GRE Subject Test: Biochemistry, Cell, and Molecular Biology : Help with Genome Evolution

Study concepts, example questions & explanations for GRE Subject Test: Biochemistry, Cell, and Molecular Biology

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All GRE Subject Test: Biochemistry, Cell, and Molecular Biology Resources

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Example Questions

Example Question #1 : Help With Genome Evolution

Why are rRNA genes more useful in molecular typing than other genes? 

Possible Answers:

rRNA genes are only in eukaryotes

None of these

There are multiple rRNA genes in each organism

rRNA genes are only in bacteria and archaea

Ribosomal RNA (rRNA) genes have both highly conserved and variable regions

Correct answer:

Ribosomal RNA (rRNA) genes have both highly conserved and variable regions

Explanation:

The correct answer is that rRNA genes have both highly conserved and highly variable regions. Molecular typing is the process of identifying species from a microbiome by analysis of common molecules or genes. All organisms including eukaryotes, prokaryotes, and archaea, (but not viruses) have multiple rRNA genes. Given that rRNA genes have highly conserved regions, it allows researchers to identify transcripts/genes as rRNA genes in unknown species. Comparing the sequences of the variable regions of the rRNA genes allows researchers to identify the species of the organism from which it is derived. 

Example Question #2 : Help With Genome Evolution

What is orthology in the context of genome comparisons?

Possible Answers:

A homologous DNA sequence that was derived from the same ancestral sequence

A gene that has the same function as another gene sequence

A gene that has the same DNA sequence as that in another species

A homologous DNA sequence that was derived from a gene duplication event

None of these

Correct answer:

A homologous DNA sequence that was derived from the same ancestral sequence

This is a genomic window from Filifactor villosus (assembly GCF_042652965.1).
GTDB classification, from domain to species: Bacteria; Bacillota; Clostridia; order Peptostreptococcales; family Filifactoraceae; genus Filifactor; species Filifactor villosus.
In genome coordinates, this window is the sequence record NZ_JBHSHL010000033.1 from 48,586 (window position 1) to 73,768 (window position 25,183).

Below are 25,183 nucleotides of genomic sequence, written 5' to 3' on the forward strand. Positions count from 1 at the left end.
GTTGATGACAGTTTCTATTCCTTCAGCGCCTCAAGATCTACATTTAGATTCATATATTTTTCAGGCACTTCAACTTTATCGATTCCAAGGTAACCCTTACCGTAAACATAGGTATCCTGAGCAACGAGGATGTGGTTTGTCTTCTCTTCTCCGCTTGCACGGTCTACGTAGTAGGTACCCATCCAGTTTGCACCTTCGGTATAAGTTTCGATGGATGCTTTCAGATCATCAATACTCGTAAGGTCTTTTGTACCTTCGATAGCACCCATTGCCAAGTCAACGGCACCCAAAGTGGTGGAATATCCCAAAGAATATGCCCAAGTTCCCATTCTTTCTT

Explanation:

An orthologous gene is one that is descended from a common ancestral sequence. So, when two sequences from different species are compared, they are orthologs if they have the same evolutionary history. A paralogous gene is the case in which a similar gene sequence is derived from a genome duplication event, and do not have a evolutionary relationship. These genes often develop different functions, unlike orthologs.

Example Question #3 : Help With Genome Evolution

What is the physiological purpose of a tandem gene array?

Possible Answers:

Tandem arrays are a species specific genome feature used in species specific ways

Tandem arrays are just an artifact of DNA duplication and replication processes

Encoding of huge numbers of important genes simultaneously

Many copies of a genes serve to make it less likely that there are mutated copies

None of these

Correct answer:

Encoding of huge numbers of important genes simultaneously

Explanation:

Tandem arrays are used for extremely important genes, like ribosomal RNA genes that are vital for organism function. The arrays serve to allow massive parallelized encoding of these genes, because many copies are required.

Example Question #4 : Help With Genome Evolution